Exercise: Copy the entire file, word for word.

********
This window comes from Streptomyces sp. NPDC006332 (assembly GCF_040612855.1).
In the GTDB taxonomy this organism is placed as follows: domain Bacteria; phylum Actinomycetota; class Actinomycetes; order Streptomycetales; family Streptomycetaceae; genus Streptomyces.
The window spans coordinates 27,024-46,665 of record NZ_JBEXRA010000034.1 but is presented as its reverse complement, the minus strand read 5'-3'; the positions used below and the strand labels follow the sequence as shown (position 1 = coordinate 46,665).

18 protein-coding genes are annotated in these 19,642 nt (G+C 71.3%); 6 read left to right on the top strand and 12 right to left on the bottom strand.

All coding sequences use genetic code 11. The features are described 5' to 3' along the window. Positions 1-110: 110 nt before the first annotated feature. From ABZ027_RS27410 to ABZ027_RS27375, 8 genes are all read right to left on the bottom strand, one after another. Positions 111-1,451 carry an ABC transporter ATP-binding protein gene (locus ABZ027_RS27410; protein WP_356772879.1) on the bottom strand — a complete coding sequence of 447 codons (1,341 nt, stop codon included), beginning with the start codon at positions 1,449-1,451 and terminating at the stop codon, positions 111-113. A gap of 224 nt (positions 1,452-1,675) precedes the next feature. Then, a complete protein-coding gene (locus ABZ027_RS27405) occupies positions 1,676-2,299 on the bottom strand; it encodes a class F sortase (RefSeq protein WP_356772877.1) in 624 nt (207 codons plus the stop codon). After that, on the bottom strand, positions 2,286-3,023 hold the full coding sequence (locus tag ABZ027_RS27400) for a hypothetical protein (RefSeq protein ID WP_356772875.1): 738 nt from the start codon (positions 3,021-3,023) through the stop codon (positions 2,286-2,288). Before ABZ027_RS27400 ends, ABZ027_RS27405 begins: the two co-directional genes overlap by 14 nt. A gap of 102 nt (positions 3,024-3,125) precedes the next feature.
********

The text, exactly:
This window comes from Streptomyces sp. NPDC006332 (assembly GCF_040612855.1).
In the GTDB taxonomy this organism is placed as follows: domain Bacteria; phylum Actinomycetota; class Actinomycetes; order Streptomycetales; family Streptomycetaceae; genus Streptomyces.
The window spans coordinates 27,024-46,665 of record NZ_JBEXRA010000034.1 but is presented as its reverse complement, the minus strand read 5'-3'; the positions used below and the strand labels follow the sequence as shown (position 1 = coordinate 46,665).

18 protein-coding genes are annotated in these 19,642 nt (G+C 71.3%); 6 read left to right on the top strand and 12 right to left on the bottom strand.

All coding sequences use genetic code 11. The features are described 5' to 3' along the window. Positions 1-110: 110 nt before the first annotated feature. From ABZ027_RS27410 to ABZ027_RS27375, 8 genes are all read right to left on the bottom strand, one after another. Positions 111-1,451 carry an ABC transporter ATP-binding protein gene (locus ABZ027_RS27410; protein WP_356772879.1) on the bottom strand — a complete coding sequence of 447 codons (1,341 nt, stop codon included), beginning with the start codon at positions 1,449-1,451 and terminating at the stop codon, positions 111-113. A gap of 224 nt (positions 1,452-1,675) precedes the next feature. Then, a complete protein-coding gene (locus ABZ027_RS27405) occupies positions 1,676-2,299 on the bottom strand; it encodes a class F sortase (RefSeq protein WP_356772877.1) in 624 nt (207 codons plus the stop codon). After that, on the bottom strand, positions 2,286-3,023 hold the full coding sequence (locus tag ABZ027_RS27400) for a hypothetical protein (RefSeq protein ID WP_356772875.1): 738 nt from the start codon (positions 3,021-3,023) through the stop codon (positions 2,286-2,288). Before ABZ027_RS27400 ends, ABZ027_RS27405 begins: the two co-directional genes overlap by 14 nt. A gap of 102 nt (positions 3,024-3,125) precedes the next feature.